The present study was undertaken as a hospital-based retrospective study of dengue patients of either sex, in the age group of 15–60 years, who were diagnosed to have DF and admitted to the study hospital during the period July 2018 to October 2021, in Visakhapatnam, South-East India. Five hundred and thirty patients who met the eligibility criteria and were admitted to the study hospital during the duration of the study data collection period (July 2018 to July 2021) comprised the study sample. The institute's ethical committee approval was obtained for the study. DF was diagnosed in presence of the following three criteria: (i) positive test results for NS1 antigen or either DENV-specific immunoglobulin M antibody and (ii) absence of other etiology likely to explain the illness, if required. The severity of DF was graded into DF without warning signs (DFWS)/mild DF, dengue with warning signs, and severe DF (SDF) in compliance with the World Health Organization (WHO) criteria. Those with positive NS1 antigen tests were confirmed with dengue immunoglobulin by enzyme-linked immunoassay after 2 weeks. According to the WHO, probable dengue is defined as an acute febrile illness in a person that lived/traveled to a dengue-endemic area and has at least two features among the following: nausea and vomiting; rash; aches and pains; positive tourniquet test; and leukopenia. Warning signs include abdominal pain or tenderness, persistent vomiting, clinical fluid accumulation, mucosal bleed, lethargy or restlessness, liver enlargement >2 cm below the right costal margin, and increase in hematocrit (Hct) with a rapid decrease in platelet count. Further, severe dengue is defined in presence of evidence of either of the following three features: (i) severe plasma leakage leading to shock or fluid accumulation with respiratory distress, (ii) severe bleeding as judged by the clinician, and (iii) severe organ involvement such as liver (suggested by ALT or aspartate aminotransferase (AST) ≥1,000 IU/L), central nervous system (suggested by impaired consciousness), heart, or other organs. During the hospital stay, all patients diagnosed with DF were treated according to the WHO guidelines. According to the clinical requirement, patients were investigated to exclude other causes of acute febrile illnesses such as malaria, enteric fever, hepatitis A virus, etc., Serum levels of ALT and AST were chosen as a marker of liver injury. For a patient with multiple values of serum enzymes available during illness, ALT, AST, and alkaline phosphatase (ALP) value temporally closest to the nadir of platelets counts were included for analysis, and disease severity was also noted for the same day. To define the upper limit of normal (ULN), the cutoffs for ALT and AST were ascertained as 33 and 40 IU/L for men and 25 and 35 IU/L for women, respectively. A patient was assumed to sustain a liver injury at serum ALT >2 × ULN (ALT >66 IU/L for men, >50 IU/L for women).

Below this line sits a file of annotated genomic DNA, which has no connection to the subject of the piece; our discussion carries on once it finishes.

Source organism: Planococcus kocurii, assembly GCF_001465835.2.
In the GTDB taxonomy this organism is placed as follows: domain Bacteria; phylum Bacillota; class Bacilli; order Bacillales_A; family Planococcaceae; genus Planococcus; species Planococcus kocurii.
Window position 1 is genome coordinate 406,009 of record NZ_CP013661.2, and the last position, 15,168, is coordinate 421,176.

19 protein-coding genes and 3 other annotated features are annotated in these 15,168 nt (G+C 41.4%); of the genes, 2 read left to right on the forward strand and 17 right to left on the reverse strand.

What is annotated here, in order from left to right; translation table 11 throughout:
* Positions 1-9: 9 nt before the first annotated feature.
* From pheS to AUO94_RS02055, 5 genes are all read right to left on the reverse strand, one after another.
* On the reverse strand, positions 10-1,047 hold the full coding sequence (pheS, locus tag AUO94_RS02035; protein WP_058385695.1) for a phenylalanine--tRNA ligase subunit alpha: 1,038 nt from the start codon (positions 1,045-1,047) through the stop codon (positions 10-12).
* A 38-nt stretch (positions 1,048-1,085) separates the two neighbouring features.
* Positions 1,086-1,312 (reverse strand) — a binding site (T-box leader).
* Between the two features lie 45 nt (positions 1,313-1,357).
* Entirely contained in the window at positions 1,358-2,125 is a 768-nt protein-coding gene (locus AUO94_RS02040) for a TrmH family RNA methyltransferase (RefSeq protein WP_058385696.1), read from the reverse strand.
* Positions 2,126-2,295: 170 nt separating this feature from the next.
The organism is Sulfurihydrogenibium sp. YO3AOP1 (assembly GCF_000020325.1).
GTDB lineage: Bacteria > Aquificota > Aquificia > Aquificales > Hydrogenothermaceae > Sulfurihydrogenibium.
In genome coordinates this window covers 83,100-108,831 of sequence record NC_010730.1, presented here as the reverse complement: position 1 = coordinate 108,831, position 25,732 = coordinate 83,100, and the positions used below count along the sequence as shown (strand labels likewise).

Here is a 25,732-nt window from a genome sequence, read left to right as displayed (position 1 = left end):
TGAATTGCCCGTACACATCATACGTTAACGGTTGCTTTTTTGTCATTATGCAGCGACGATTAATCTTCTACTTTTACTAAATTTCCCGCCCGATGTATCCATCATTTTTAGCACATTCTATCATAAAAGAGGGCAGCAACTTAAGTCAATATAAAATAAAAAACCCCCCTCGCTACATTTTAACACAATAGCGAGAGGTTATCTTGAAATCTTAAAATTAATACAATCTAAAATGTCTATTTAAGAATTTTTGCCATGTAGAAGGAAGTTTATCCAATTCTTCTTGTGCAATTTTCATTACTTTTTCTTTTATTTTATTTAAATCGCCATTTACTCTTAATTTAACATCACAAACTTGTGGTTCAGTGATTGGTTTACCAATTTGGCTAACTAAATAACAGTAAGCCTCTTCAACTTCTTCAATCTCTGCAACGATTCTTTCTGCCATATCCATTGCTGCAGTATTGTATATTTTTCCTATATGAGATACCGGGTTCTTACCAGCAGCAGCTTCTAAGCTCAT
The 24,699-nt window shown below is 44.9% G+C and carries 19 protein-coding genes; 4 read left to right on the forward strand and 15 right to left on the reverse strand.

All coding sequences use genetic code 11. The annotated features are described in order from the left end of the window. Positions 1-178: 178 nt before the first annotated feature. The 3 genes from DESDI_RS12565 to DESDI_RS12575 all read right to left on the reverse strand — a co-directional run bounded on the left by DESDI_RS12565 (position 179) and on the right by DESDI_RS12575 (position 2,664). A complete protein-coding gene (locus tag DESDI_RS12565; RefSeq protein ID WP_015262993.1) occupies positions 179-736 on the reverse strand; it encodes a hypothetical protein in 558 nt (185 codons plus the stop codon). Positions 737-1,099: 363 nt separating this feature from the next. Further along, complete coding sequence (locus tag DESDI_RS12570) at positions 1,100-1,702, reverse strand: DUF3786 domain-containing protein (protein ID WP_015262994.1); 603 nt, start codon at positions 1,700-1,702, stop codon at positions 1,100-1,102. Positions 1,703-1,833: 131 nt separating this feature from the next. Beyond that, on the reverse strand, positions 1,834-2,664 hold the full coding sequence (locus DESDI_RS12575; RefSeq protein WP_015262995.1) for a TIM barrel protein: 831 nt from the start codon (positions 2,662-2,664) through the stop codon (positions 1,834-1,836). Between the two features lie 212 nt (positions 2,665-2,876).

Data entry was done in MS Excel 2019 and data analysis was carried out using IBM Statistical Package for the Social Sciences (SPSS) version 22.0, Armonk, NY, USA: IBM Corp. Categorical and continuous variables were presented as proportions and means with standard deviation (SD), respectively. Tests of normality were done to establish the parametric distribution of continuous variables. Differences in means between three groups were tested for statistical significance using ANOVA or Kruskal–Wallis test based on the parametric distribution of variables. Differences in proportions were tested using the Chi-square test. The correlation between two continuous variables was evaluated using Pearson correlation coefficient. A P < 0.05 was considered statistically significant.
| Results|| |
Of the 530 patients included in the study, the majority were males (73.4%) and were in the age ranging between 12 and 68 years with a mean of 30.3 ± 9.7 years. A significant association was observed between the presence of features such as giddiness, nausea, vomiting, rash, jaundice, hepatomegaly, splenomegaly, ascites, effusion, bleeding, shock, organ failure, and severe forms of DF [Table 1].
|Table 1: Distribution of study participants based on dengue severity classification and clinical parameters|
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Hemoglobin and Hct were found to be significantly lower in SDF, whereas total leukocyte count was found to be significantly high in SDF. Almost 95.2% of the patients with SDF had a liver injury that was significantly high as compared to mild DF and DFWS (P < 0.001). Comparably, all liver function parameters (serum bilirubin, ALT, AST, AST/ALT, and ALP were grossly deranged in patients with SDF (P < 0.001). Furthermore, total protein and albumin levels were significantly less in patients with SDF (P < 0.001) [Table 2].
|Table 2: Distribution of study participants based on dengue severity classification and laboratory investigation parameters|
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There was a significant positive correlation between AST, ALT, and serum bilirubin values among the patients with DF [Figure 1]. Furthermore, a significant negative correlation was observed between platelet counts and liver function parameters.